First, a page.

Finally, I attended a session that focused on an international grant team that was examining the concept of student leadership. The discussion in this roundtable led to questions such as, what do we mean when we talk about student leadership? Is the goal to develop a small number of student leaders or is it to develop leadership skills in all students? And, finally, what is the role of institutions in developing leadership in university students? The discussion was rich with multiple perspectives that encouraged further discussion and reconstruction of ideas. However, the focus of the discussion was primarily defining student leadership and the role of the institution, and the idea of how to measure the impact of leadership seemed to be a question for the future. Although no definitive answer was found, the discussion yielded even more questions and it made me reflect on the amount of out-of-class learning also taking place at ISU through various students clubs and organizations. We likely need more SoTL research on the student outcomes from such out-of-class experiences.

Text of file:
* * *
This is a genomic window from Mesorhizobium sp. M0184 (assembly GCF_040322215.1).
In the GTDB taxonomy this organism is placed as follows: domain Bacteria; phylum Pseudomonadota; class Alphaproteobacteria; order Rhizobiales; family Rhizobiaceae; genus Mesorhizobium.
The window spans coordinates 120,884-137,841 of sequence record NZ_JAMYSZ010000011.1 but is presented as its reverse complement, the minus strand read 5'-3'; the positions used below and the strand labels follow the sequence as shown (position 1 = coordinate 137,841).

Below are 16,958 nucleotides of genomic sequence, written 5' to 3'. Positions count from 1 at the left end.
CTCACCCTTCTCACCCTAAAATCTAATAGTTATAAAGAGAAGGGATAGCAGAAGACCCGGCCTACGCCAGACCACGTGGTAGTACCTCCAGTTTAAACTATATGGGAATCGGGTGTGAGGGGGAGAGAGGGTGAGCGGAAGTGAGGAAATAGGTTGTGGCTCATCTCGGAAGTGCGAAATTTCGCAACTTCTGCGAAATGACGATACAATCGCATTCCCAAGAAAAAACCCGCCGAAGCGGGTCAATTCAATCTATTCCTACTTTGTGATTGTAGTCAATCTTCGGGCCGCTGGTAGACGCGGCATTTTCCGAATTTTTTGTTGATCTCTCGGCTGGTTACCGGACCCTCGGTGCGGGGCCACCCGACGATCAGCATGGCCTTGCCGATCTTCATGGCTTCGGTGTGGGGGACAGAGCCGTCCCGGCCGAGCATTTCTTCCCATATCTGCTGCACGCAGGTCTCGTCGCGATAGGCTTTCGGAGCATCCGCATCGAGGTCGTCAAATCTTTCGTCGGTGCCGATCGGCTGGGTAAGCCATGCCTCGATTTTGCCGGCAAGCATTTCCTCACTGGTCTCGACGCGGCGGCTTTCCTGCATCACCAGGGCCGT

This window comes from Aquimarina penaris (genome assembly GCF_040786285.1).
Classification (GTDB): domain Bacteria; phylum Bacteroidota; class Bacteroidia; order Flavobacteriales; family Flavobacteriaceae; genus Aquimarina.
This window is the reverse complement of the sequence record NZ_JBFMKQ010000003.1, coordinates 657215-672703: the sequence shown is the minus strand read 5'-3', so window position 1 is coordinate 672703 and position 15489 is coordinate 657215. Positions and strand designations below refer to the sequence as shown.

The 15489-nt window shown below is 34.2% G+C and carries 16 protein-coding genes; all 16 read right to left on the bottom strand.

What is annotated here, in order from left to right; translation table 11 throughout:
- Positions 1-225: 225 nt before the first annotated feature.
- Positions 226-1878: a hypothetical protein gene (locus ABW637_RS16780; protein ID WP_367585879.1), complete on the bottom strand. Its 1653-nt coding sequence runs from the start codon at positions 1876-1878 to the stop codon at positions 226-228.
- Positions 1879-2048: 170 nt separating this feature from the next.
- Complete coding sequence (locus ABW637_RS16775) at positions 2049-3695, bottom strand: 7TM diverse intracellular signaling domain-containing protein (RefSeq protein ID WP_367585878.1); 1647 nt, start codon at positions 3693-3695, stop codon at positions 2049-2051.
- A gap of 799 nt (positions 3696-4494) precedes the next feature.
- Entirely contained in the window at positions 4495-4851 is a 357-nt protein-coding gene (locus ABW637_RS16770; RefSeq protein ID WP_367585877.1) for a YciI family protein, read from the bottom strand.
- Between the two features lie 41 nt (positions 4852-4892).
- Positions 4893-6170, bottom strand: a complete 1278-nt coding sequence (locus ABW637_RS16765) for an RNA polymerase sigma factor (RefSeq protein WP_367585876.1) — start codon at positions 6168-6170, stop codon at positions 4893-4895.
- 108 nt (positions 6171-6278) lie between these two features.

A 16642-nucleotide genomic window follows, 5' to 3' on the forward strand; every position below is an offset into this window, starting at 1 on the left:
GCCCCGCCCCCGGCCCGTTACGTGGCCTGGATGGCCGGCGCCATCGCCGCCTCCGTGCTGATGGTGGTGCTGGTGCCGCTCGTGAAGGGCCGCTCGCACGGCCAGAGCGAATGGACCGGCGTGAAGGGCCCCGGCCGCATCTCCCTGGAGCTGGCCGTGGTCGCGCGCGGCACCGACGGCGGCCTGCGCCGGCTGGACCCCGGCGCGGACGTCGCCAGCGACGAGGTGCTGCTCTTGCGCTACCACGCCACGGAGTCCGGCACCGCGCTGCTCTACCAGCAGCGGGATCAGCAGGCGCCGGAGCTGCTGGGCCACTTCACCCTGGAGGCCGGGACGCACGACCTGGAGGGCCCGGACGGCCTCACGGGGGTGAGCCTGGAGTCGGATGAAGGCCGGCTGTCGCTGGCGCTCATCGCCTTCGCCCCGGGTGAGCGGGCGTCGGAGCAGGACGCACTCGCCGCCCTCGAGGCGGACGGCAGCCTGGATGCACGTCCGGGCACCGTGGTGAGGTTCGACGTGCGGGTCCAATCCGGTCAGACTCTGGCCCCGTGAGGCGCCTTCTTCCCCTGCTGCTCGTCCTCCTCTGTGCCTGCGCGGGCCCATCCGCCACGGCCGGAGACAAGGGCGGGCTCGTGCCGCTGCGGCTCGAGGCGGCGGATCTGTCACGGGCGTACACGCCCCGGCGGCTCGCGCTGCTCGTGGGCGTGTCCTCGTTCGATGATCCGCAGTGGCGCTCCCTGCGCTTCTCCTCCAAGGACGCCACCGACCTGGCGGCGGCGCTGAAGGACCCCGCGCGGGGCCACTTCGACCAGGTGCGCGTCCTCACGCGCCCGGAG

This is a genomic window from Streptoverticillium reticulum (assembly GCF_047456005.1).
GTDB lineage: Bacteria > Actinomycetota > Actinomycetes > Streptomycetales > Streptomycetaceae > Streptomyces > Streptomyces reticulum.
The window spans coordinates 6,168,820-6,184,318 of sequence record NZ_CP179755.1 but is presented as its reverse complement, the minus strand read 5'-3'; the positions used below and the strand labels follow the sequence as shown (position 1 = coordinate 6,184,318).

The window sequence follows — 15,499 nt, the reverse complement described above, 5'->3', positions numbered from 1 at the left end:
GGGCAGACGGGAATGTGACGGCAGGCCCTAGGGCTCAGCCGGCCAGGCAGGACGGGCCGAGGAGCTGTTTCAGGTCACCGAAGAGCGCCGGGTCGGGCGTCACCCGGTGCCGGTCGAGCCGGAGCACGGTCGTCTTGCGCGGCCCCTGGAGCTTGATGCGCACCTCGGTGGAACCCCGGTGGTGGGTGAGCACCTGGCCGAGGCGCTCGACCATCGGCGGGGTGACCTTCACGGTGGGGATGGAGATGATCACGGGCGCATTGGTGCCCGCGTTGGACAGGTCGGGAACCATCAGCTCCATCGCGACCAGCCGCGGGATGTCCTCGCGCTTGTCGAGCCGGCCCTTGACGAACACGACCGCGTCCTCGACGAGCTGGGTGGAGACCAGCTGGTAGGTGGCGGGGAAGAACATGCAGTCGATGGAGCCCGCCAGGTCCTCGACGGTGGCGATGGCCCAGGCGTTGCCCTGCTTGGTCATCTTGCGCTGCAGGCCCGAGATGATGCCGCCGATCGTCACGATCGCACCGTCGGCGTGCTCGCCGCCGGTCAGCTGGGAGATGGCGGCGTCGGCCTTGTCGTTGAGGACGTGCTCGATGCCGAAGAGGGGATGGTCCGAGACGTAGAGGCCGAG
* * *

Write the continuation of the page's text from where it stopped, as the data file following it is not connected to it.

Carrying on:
However, the most powerful aspect of the ISSOTL conference is that it is a forum that fosters and encourages academics to reflect on their teaching, the learning of students, and how this can inform classroom practice. This was made clear through the variety of sessions I attended in which instructors were taking risks with their teaching and reporting the results, empowered by the positive energy of a supportive environment. This made me reflect on an earlier session in which the speakers discussed the need to “reshape” teaching and learning into SoTL in light of the changing role of the modern teaching academic. The emphasis was on the benefits of SoTL for faculty who are experts in their discipline and therefore may not be familiar with educational research practices. Furthermore, the speakers argued that SoTL provides research opportunities for faculty who are in teaching-intensive institutions. However, there is still a need for the support of chairs and deans, and a consistent understanding of the value of SoTL within the institution. These sessions helped to remind me of the importance of SoTL for scholars in disciplines across the university, whether they are in Illinois or Australia.